Love and kisses,

~Nancy Beck


Goblin War - A Review

Goblin War

Publisher: DAW
352 pages

This is a long time in coming, but let me tell you, this installment of the Jig series is just as much fun as the other two were.

All is fine for Jig Dragonslayer for a little while, until he and over-the-top follower of Tymolous Shadowstar, Relka, are pressed into service when the humans (yet again) attack the mountain. Seems they want to get the Rod of Creation back, but first Princess Genevieve, sister of the two jerk adventurers from his first adventure, must bring the goblins to a little town away from the mountain, to mount a stand against the evil elves and who-knows-what-else in the area.

A goblin warrior, Trok, and other warriors come along for what they consider a fun time; Jig wants no part of it, but has no choice; Relka willingly comes along, because she believes Shadowstar wants her to do this.
My Impressions

There are a couple of races that should be familiar to Tolkien fans - elves and orcs - but what Mr. Hines does with them will make you snort or giggle (or, if you're of the snooty type, maybe a soft "haw-haw"). The leader of the orcs is Billa the Bloody, and because of Jig's tightness with Shadowstar, he's in on the scoop as to why Billa and her ragtag but fierce bunch of warriors are having it out with the humans...

...and she doesn't care who they kill, to the point where she wants all of her troops killed.

But you'll have to read the story to find out just exactly why.

Nice touches are the reminisces of Shadowstar, from when he was hiding from his son and his wife, and the lengths he went to to keep hidden. Even in these little vignettes, which last no longer than a page or a page and a half, there's plenty of humor, and it nicely fills in some questions I had about Shadowstar, one of the Forgotten Gods.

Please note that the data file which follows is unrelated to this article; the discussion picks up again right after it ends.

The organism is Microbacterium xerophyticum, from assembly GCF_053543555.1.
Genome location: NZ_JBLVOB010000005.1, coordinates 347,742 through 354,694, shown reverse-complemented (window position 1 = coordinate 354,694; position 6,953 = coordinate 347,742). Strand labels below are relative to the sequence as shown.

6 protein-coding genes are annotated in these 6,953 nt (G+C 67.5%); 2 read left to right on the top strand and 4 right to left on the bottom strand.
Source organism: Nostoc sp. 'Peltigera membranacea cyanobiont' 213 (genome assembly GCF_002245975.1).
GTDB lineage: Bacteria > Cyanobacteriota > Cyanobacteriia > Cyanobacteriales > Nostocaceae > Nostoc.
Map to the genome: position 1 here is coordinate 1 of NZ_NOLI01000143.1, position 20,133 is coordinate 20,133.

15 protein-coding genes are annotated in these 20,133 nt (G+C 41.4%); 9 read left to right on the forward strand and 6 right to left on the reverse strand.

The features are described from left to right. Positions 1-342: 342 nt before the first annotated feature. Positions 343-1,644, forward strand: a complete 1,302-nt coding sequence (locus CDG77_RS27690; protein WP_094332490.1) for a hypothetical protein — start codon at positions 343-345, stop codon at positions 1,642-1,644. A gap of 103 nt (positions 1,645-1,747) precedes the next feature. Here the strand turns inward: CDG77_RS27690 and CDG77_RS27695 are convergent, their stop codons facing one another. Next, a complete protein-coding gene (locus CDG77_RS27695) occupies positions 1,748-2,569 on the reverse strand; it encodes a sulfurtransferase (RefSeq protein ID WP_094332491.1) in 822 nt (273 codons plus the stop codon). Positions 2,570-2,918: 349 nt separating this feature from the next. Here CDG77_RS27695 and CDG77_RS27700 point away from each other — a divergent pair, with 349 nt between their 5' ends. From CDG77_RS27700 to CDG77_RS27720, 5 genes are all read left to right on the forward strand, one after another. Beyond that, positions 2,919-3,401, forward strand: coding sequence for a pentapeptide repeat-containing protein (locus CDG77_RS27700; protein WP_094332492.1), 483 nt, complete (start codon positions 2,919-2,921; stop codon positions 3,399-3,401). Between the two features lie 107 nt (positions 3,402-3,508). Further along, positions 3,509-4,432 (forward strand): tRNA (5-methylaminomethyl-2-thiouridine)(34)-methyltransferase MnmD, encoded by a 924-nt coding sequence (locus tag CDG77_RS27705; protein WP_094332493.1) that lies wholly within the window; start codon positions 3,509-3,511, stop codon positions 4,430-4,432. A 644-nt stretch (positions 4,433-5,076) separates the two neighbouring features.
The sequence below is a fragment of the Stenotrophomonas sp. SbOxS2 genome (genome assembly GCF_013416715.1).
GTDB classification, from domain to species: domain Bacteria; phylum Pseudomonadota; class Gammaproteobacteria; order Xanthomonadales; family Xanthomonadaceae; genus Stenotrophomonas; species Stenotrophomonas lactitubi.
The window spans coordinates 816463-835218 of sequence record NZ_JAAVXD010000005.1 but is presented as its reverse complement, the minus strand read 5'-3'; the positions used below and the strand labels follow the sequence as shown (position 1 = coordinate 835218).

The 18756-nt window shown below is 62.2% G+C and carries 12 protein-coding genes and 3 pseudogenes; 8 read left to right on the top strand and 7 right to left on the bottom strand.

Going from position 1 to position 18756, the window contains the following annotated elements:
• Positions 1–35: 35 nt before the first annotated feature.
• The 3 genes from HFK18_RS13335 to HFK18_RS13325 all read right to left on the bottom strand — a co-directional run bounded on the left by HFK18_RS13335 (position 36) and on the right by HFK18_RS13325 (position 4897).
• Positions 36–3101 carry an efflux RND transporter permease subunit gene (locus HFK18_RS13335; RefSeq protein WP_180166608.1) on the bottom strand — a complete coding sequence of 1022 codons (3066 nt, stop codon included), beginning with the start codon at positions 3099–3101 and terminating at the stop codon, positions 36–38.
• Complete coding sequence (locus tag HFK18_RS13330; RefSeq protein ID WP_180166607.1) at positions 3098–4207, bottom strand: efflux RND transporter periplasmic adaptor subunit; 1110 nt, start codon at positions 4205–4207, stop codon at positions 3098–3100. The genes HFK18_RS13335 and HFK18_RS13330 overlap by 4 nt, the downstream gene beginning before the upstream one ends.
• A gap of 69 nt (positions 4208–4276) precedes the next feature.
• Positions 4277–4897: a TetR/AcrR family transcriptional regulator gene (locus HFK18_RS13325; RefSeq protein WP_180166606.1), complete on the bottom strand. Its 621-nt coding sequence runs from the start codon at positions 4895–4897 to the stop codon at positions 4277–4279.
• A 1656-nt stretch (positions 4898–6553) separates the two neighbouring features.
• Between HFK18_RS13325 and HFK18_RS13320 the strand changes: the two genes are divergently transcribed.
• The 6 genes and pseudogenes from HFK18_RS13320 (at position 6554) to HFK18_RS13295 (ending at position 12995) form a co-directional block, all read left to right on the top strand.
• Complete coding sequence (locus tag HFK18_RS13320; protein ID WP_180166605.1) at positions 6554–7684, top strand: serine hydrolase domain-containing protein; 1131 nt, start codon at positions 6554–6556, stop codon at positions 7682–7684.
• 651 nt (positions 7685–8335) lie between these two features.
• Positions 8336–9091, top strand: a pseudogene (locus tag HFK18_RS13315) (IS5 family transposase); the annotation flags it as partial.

Darnak the Dwarf reappears here (no longer a bird), and Braf makes a brief appearance, too.

At the End

There's more magic and mayhem and foolishness to be had, and the ending, although a bittersweet one for Shadowstar (just like Return of the King), is just right and makes perfect sense; it wraps up everything before it.

But it's not all sadness at the end: There's a nice little twist of sorts as to how Jig and the humans come to peace. Not one that I saw coming, but goofy just the same (and again, it makes sense, considering the goblins are dealing with humans, for goodness sake!).

Definitely worth reading when you're ready to get away from some of that really dark stuff you've been reading.

But make sure you start with the first two installments before you get to this one, or you'll be wondering what the heck is going on. The review for Goblin Quest is here; the review for Goblin Hero is here.


Love and kisses,

~Nancy Beck